Get those CFPs in

Posted March 08 2014 by Robbie Clutton

Last year, Sandi Metz asked you, "What are you afraid of?", we had a great response and a successful conference. This year we're looking to expand on the range of topics from previous years. "Our CFP" mentions that explicitly:

We’re interested in talks on Ruby, but also topics that would of interest to the modern development community. Examples could include Go, Clojure, JS MVC Frameworks, Docker, RaspberryPi / Arduino, DevOps, language implementation, CS theory, or something else.

Jacob Burkhark from EngineYard blogged last year about his conference experience and encouraged people to submit more talks:

Instead of being the expert on a topic, be the expert on your own experience. That’s it. Who isn’t the expert on his or her own experience?

Davey Shafik, also from EngineYard also discussed his experience, and gave this nugget of advice:

Look at schedules from previous years for the conference (if they exist) to get an idea of what experience level the conference targets, and observe the associated community to see what people are interested in — what are emerging trends and topics that people are fascinated by?

So on that note, why not check out GORUCOs previous speakers to get an impression of what it takes to get a talk accepted. All you need is just a synopsis and a biography. You don't need to have a whole talk planned out, just an idea and the desire to share your story is enough to get started.

Looking for some inspiration? Let's take a look at a few different types of talks.

Last year Michael Bernstein gave a thorough and entertaining talk To Know A Garbage Collector. I'd classify this as a discovery talk, as Michael shares what he found while diving into this topic most of us would rather let a compiler deal with.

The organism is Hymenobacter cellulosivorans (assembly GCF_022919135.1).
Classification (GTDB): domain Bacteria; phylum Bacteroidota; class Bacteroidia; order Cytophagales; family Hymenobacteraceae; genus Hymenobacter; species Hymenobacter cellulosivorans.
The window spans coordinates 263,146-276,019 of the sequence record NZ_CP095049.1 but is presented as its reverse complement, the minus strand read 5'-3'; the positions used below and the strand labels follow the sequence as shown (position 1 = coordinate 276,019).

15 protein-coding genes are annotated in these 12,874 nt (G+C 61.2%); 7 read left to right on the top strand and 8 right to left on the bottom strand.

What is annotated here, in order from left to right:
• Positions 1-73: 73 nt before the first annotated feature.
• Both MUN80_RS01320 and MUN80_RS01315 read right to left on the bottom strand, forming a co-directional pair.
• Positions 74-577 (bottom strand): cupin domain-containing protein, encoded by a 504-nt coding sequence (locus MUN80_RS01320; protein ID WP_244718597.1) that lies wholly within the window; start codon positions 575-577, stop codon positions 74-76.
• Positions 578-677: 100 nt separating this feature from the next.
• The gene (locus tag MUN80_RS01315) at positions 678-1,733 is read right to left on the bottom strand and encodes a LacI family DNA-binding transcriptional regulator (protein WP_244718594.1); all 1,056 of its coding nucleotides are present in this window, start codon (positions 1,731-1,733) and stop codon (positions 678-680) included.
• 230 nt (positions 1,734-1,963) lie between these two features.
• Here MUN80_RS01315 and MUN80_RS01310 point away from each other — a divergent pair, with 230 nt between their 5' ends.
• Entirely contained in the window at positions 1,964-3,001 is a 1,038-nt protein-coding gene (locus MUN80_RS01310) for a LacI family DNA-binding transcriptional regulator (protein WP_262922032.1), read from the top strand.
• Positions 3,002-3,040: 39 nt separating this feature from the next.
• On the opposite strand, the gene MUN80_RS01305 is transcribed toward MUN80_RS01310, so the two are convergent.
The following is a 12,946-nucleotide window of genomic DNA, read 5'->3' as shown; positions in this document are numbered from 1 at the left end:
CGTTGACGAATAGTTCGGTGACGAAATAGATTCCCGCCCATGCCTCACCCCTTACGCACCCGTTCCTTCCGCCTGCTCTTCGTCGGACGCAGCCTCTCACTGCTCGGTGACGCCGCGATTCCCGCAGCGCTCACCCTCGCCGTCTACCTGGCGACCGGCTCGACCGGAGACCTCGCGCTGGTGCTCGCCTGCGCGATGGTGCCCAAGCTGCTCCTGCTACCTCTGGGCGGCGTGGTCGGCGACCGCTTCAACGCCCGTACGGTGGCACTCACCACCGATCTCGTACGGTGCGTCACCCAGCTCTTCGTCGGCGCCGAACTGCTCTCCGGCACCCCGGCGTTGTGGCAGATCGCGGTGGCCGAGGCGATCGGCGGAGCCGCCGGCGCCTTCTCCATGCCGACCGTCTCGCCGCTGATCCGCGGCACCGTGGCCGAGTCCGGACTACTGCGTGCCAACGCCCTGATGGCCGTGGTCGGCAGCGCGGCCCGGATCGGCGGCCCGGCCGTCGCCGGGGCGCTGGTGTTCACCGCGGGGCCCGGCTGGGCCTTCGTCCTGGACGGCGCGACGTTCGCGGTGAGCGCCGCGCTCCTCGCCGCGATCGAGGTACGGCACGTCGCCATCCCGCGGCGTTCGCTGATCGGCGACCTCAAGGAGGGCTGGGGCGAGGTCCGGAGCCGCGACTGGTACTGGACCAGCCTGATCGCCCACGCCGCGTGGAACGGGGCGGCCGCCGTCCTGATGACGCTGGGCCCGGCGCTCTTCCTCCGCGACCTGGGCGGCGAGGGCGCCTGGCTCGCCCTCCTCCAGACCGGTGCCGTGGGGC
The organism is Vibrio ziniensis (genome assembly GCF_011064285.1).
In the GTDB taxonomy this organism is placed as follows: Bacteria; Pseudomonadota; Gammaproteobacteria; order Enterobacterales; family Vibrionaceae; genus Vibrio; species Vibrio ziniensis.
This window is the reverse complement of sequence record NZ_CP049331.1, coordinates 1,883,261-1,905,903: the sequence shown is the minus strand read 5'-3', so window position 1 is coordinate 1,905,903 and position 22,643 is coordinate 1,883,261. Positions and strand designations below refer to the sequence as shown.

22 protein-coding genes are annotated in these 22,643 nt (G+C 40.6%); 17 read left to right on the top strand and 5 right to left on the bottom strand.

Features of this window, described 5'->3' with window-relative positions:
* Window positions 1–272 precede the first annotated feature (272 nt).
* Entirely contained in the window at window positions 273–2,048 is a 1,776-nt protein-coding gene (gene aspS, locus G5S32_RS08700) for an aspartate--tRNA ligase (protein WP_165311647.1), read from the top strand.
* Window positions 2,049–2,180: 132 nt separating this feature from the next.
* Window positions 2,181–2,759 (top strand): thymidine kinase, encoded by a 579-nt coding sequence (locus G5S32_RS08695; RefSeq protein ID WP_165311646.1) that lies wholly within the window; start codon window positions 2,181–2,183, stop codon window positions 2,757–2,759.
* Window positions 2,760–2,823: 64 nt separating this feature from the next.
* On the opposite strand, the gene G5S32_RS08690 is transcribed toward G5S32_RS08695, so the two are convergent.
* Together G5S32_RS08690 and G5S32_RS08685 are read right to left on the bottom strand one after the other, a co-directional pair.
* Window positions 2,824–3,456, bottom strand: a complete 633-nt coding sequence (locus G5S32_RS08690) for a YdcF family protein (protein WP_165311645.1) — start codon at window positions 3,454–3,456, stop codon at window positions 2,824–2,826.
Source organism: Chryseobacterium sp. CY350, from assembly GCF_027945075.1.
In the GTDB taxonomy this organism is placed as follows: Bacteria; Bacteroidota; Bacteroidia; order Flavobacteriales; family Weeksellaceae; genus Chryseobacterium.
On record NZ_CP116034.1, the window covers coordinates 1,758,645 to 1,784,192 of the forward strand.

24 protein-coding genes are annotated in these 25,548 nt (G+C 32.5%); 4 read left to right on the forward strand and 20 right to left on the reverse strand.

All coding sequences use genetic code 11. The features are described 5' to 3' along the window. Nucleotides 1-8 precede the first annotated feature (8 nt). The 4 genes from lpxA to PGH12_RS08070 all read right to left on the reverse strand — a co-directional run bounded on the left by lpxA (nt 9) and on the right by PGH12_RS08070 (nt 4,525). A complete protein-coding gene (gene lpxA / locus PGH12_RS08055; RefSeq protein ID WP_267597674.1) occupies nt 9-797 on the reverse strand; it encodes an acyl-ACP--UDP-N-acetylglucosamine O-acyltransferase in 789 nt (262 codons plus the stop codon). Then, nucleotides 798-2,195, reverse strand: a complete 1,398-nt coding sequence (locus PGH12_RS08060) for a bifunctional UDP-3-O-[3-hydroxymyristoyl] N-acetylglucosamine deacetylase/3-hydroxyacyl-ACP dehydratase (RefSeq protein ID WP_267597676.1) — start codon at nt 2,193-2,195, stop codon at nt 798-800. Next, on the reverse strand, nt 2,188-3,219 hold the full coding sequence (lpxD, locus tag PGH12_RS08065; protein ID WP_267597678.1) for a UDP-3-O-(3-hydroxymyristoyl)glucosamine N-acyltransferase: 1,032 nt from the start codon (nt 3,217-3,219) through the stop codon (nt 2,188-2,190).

It started as an obsession with making the web application used at my day job faster, and ended with trying to implement new Garbage Collection algorithms in a notoriously insane codebase. Garbage collection is an epic hack and a triumphant abstraction that supports various programming paradigms. As hardware and software changes, Garbage Collection's role also changes but remains equally important. I'll discuss my experiments with MRI Ruby, my investigations into other languages and the influence of their GC implementations, the history of the subject, and more.

Have you taken the time to learn something that comprehensively, and do you want to share that story? Let us know.

Back in 2011 Jeremy Ashkenas gave CoffeeScript for the Well-Rounded Rubyist, giving a 101 talk and comparing it with Ruby:

You may have heard the controversy about CoffeeScript becoming the default client-side language in Rails 3.1. We'll tackle CoffeeScript (and JavaScript) from a Rubyist's perspective, comparing object models, closures, syntax and more. Learning about CoffeeScript can help highlight the Ruby-ish parts of JavaScript.

Maybe there's a tool, or language that is your everyday bread and butter. Feel like telling us how to get started, and how to be productive? Let us know.

There are so many more types of talks too, from experience reports like John Pignata's Asynchronous Service Oriented Design, software design talks like Matt Wynne's Hexagonal Rails, and more.

The CFP for GORUCO 2014 closes on March 14th, so better get those CFPs in.